Every once in a while, when we are out for a meal, I will tell my wife that I am going to go over to a family that is letting a child run roughshod in the restaurant and offer my services as a disciplinarian. Of course, that is nothing more than a joke. There are 4 people in the world against whom I have not “spared the rod” to spoil the child. Four. Only four. No more. They have my DNA in common. I only disciplined my own kids. I didn’t go around with a wooden spoon dealing with other family’s miscreants.

If I am going to call anyone out, it is likely to be “us” not “them.” I could stand up on Sunday at my church and preach against a host of sins, get applauded, and likely be called “courageous” for standing against evil. But in my church, it takes no courage to preach against homosexuality or adultery or spitting in the sink or any of those heinous evils in the world. As long as I focus on “other people’s sins” I am golden. When I turn my focus to the heart issues that may be affecting people in our fellowship, well sometimes that is less well received. “Us People’s Sins” are far less popular!

I believe that we ought to hold our own accountable. That’s why I dealt with the failings of the GOP far more than I ever have or ever will that of the Democratic Party. I don’t expect anything from the Democrats – their platform is pro-death, pro-perversion, pretty much pro-everything I’m against and anti-everything I’m for. But I once expected more from the GOP and therefore am more likely to call out their failures.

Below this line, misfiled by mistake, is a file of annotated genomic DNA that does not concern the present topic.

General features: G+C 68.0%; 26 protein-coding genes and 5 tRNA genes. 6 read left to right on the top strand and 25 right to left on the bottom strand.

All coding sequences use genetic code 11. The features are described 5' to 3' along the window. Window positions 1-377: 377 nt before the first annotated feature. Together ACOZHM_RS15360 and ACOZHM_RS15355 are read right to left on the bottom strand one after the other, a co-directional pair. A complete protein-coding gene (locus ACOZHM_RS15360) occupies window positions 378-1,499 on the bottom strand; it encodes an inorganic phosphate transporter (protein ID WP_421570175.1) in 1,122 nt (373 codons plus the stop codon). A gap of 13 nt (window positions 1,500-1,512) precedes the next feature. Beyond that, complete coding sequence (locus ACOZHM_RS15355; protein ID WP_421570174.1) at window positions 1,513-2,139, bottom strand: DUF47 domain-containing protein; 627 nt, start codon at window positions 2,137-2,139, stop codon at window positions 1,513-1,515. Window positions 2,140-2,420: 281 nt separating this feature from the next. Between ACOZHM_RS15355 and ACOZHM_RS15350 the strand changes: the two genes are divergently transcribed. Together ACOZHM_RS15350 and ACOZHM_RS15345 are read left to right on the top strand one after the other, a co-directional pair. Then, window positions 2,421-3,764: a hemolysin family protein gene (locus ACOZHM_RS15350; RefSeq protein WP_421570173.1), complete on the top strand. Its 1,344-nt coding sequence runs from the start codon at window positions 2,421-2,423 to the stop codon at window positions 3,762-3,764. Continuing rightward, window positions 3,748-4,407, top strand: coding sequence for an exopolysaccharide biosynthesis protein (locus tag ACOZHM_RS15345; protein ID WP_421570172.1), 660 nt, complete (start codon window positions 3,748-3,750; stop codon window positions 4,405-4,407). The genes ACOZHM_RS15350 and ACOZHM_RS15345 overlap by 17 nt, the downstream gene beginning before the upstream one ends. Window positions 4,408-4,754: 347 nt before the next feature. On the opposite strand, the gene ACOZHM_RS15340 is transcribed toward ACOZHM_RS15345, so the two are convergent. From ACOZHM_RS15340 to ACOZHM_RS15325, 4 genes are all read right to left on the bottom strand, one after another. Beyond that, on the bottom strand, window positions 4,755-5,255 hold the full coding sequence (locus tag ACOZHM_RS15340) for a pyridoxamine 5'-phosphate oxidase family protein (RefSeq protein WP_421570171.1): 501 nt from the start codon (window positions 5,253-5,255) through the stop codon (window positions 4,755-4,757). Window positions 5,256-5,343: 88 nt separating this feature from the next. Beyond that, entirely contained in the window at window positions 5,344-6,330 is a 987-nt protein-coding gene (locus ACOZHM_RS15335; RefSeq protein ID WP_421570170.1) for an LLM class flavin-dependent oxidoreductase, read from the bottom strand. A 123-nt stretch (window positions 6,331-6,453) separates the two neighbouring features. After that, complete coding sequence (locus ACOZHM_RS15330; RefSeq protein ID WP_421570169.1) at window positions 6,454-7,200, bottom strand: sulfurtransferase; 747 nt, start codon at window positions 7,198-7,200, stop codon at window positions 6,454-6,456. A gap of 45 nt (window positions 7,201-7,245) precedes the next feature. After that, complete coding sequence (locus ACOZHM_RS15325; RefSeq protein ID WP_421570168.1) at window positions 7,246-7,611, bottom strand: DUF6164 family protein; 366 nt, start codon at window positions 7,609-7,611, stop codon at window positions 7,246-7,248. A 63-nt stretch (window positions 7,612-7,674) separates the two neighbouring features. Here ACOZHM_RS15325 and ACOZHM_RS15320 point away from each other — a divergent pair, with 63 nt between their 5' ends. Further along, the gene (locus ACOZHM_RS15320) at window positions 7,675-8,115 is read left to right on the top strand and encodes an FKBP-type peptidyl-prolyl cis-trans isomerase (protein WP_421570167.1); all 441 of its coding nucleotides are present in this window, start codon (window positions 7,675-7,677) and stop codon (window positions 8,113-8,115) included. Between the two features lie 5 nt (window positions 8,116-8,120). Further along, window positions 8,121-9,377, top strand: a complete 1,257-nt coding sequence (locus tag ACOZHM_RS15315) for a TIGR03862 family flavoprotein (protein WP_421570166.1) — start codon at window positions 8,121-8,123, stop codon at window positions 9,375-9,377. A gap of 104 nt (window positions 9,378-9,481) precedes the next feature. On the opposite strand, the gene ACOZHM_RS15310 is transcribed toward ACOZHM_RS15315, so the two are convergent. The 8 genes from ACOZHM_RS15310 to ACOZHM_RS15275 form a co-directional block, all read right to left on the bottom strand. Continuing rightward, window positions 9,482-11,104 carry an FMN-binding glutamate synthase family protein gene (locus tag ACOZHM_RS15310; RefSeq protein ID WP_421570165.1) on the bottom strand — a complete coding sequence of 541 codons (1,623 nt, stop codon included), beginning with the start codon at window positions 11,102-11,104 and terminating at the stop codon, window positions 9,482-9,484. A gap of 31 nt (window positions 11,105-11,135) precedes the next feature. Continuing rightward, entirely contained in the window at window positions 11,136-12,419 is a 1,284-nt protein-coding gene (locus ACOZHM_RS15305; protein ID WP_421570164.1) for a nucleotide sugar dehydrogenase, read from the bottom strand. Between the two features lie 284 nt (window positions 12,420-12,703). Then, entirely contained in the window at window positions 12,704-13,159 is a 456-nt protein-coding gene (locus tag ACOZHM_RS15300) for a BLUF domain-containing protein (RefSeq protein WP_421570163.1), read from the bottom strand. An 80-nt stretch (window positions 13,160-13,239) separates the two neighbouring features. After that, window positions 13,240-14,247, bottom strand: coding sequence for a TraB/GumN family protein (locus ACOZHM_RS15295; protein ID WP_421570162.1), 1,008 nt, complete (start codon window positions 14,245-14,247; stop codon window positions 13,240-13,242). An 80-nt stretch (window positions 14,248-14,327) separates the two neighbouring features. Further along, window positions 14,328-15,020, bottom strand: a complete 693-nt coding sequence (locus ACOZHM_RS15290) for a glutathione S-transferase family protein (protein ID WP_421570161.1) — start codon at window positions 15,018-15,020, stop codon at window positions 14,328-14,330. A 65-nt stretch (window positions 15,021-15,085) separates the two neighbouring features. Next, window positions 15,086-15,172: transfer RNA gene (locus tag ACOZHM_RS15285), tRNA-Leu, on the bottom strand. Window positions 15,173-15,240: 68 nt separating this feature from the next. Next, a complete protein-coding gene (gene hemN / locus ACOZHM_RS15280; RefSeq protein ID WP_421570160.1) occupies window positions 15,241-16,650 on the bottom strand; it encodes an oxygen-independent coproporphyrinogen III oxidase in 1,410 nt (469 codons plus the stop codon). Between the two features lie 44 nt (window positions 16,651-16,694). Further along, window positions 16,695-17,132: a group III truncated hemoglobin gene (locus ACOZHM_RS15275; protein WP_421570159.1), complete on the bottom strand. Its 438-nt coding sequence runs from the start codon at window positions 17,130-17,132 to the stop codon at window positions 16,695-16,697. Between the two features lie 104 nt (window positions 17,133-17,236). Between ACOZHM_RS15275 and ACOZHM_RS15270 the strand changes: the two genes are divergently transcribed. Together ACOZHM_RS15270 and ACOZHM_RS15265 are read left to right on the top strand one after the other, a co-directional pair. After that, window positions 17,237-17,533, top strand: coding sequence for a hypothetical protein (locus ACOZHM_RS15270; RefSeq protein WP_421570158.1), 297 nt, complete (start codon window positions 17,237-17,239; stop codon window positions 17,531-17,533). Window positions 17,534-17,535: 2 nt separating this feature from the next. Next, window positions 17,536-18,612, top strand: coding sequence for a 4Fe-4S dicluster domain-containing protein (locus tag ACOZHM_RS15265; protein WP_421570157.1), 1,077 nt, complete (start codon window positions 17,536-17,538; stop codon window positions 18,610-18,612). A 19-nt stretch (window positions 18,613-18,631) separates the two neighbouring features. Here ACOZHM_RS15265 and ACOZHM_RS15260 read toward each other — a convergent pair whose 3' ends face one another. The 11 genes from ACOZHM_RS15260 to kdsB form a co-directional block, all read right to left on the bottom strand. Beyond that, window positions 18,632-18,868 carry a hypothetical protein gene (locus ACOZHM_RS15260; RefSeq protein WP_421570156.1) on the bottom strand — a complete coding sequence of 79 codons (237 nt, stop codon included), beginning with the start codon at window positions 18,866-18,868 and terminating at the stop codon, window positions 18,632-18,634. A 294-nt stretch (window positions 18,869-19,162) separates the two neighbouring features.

• It offends me more when my side messes up.
  • I have more invested in my side getting it right.
  • I think I have a moral obligation to “remove the log from my own eye before I start removing the speck from others.”

I am more likely to call out white racism for reasons that are obvious if you look at a picture of me. I am white. Is it okay for me to opine about Black issues? Sure, I have a Bible and it speaks to all things. But in my blogging, my focus is going to be on me and mine more than them and theirs.

2. I do not accept the equivalence of evil. 

I am no fan of Antifa, BLM, or other left wing groups. The political ones seem to be made up of people who draw dangerously silly conclusions from misread evidence. And there are parts of these groups that use and promote violence. They should be prosecuted vigorously. I do not advocate for leniency for BLM or Antifa groups that break the law. If they do, they should be arrested and the full weight of justice brought to bear on them.

But I do not accept the argument that they are “just as bad.”

These are Nazis, KKK, white supremacists. Measuring evil is a difficult thing to do, I know, and so this is an argument I won’t win with anyone not inclined to agree with me already, but the evil of the protagonists here (the white supremacists) seem to far outweigh the evil of the reactionaries (Antifa, etc).

No one’s evil should be excused, but neither should it all be equated.